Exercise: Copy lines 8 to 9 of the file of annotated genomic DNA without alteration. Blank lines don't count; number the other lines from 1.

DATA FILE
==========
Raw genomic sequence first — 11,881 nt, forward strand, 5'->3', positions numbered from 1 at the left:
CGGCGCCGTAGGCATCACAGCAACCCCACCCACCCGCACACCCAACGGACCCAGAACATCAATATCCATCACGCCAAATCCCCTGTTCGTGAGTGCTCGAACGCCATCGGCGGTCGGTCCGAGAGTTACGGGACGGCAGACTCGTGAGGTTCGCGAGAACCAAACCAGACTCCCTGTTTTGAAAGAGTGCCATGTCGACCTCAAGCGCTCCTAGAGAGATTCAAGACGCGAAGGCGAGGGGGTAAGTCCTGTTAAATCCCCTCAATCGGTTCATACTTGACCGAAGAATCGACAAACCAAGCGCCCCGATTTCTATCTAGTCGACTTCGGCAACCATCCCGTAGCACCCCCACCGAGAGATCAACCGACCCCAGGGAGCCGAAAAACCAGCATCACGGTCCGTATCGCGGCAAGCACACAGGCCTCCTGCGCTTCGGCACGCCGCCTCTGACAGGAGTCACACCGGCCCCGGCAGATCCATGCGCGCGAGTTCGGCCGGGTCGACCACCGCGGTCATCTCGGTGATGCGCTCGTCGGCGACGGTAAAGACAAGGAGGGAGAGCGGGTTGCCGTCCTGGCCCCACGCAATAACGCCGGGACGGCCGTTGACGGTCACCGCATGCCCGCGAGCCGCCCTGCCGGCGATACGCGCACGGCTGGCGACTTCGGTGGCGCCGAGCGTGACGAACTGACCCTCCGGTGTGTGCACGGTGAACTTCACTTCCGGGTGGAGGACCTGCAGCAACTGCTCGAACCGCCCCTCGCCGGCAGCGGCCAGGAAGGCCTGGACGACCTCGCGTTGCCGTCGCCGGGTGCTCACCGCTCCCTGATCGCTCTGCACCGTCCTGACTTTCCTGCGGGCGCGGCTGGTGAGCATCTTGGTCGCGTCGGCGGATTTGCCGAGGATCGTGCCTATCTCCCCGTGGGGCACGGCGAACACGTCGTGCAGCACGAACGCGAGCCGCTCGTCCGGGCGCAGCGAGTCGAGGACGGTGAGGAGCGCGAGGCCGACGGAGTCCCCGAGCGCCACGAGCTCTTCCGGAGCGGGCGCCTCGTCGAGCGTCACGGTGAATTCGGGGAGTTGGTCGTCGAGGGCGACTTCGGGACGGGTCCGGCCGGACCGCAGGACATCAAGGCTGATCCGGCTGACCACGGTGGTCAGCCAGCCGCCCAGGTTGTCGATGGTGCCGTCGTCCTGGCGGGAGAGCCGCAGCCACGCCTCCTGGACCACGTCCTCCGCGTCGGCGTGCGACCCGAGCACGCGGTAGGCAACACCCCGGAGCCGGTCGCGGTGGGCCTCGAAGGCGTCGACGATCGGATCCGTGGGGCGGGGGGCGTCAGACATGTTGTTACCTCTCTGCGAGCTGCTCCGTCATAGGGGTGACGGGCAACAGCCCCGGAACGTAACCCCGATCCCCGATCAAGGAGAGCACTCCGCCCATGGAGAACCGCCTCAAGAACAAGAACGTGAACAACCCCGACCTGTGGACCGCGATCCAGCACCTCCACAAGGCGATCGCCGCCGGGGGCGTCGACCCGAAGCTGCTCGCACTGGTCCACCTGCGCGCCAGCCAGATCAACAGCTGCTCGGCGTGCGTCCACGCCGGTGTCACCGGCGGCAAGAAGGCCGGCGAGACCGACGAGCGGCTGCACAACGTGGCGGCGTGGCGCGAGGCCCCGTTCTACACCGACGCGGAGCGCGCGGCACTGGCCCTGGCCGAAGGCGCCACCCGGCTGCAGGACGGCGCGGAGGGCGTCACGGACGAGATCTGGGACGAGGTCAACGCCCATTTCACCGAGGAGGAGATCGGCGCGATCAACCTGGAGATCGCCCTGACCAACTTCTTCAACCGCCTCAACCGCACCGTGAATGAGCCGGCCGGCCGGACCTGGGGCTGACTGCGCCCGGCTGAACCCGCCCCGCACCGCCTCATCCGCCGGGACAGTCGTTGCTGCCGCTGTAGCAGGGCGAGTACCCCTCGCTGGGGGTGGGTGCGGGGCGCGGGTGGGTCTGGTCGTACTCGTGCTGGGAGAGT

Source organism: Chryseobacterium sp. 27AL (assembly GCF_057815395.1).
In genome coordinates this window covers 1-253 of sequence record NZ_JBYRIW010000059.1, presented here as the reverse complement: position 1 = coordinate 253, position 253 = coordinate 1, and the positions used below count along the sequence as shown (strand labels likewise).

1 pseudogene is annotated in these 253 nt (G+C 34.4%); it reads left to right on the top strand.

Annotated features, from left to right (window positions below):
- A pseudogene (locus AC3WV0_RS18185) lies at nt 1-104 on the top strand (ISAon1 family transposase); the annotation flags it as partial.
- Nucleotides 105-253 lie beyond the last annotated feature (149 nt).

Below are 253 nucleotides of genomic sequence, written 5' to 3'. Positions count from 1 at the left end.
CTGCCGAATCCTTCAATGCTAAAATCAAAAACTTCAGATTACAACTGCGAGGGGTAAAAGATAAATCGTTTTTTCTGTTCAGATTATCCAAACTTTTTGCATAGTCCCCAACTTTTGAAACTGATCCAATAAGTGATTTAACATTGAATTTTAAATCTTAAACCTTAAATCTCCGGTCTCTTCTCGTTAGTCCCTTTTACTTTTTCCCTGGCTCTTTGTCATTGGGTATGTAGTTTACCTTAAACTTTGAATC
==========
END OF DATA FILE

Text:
- Nucleotides 105-253 lie beyond the last annotated feature (149 nt).

Below are 253 nucleotides of genomic sequence, written 5' to 3'. Positions count from 1 at the left end.